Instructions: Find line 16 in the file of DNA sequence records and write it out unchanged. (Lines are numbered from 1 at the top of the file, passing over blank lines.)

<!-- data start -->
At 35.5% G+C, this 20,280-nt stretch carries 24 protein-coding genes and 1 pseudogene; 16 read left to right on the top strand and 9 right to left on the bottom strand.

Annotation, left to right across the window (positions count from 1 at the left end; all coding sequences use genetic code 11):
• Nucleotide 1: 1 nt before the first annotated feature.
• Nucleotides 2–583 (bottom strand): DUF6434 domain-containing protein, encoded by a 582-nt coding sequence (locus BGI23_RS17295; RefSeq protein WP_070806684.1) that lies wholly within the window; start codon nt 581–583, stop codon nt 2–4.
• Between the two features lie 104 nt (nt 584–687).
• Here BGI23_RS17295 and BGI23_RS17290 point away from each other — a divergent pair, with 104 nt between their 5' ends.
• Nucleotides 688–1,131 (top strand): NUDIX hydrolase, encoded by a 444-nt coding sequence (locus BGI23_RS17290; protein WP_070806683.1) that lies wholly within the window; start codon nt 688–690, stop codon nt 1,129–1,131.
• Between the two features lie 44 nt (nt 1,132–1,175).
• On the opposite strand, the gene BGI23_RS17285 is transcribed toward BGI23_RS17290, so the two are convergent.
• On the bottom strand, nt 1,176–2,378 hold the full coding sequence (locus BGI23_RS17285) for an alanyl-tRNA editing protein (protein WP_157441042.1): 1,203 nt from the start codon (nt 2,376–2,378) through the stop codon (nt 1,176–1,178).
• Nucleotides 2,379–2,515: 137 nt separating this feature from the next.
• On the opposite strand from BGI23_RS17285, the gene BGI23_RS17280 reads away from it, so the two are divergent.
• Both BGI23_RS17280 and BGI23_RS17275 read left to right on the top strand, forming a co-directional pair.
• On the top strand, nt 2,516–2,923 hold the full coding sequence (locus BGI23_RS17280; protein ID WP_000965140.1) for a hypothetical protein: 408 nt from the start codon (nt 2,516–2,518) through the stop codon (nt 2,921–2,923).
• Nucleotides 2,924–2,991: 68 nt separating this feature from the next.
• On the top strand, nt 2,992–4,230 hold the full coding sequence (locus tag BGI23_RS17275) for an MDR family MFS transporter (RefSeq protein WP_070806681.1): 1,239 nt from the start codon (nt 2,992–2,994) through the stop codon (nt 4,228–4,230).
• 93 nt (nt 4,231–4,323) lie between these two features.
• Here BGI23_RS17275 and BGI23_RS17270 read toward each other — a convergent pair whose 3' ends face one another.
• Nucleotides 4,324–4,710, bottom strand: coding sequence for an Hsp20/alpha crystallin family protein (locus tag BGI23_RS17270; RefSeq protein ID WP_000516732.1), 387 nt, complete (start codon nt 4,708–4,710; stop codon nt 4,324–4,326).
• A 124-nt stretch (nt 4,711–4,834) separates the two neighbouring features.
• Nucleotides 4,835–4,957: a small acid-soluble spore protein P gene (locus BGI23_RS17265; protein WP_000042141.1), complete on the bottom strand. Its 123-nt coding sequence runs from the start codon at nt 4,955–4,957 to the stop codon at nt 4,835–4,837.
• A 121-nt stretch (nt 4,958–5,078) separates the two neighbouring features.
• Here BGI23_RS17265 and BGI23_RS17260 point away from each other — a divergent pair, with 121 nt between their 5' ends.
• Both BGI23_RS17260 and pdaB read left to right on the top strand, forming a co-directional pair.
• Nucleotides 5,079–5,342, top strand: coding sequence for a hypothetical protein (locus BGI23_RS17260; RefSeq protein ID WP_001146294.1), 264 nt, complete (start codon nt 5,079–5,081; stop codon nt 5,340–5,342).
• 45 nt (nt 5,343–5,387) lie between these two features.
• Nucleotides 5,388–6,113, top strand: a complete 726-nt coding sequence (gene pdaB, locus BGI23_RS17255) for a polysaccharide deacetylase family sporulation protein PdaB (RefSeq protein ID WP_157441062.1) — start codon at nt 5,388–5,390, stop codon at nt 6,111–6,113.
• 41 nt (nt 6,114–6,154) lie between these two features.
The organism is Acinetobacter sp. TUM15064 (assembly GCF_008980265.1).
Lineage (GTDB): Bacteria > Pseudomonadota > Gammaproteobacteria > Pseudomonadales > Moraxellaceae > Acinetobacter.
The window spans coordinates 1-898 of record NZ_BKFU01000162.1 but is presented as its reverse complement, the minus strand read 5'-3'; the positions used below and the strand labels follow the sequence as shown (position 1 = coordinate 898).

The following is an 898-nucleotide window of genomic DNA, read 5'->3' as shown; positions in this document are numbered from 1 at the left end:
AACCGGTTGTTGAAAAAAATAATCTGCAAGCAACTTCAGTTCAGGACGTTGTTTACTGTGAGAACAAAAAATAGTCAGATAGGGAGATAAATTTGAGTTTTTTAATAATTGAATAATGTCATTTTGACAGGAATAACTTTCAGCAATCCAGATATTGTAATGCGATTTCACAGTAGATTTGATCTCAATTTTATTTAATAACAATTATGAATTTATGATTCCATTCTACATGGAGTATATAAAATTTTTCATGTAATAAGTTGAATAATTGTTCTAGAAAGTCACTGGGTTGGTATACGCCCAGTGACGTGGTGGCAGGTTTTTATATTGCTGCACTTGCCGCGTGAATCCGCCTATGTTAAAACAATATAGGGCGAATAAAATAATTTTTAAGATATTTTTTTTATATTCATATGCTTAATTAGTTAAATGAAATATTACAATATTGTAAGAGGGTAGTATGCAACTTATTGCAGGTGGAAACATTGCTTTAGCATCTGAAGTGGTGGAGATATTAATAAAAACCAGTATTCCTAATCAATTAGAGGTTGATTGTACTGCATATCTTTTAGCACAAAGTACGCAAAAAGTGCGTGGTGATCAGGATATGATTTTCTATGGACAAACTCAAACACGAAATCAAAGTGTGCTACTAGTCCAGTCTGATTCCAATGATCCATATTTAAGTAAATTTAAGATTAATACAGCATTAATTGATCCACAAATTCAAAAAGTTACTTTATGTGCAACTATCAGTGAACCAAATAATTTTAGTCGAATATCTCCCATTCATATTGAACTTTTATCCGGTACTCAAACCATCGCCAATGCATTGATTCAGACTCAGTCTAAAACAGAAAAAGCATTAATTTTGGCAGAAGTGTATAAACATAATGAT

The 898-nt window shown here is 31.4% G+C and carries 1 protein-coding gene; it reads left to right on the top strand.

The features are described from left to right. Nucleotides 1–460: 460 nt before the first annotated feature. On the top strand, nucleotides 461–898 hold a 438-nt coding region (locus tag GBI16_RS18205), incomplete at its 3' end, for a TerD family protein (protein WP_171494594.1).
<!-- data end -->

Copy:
• On the top strand, nt 2,992–4,230 hold the full coding sequence (locus tag BGI23_RS17275) for an MDR family MFS transporter (RefSeq protein WP_070806681.1): 1,239 nt from the start codon (nt 2,992–2,994) through the stop codon (nt 4,228–4,230).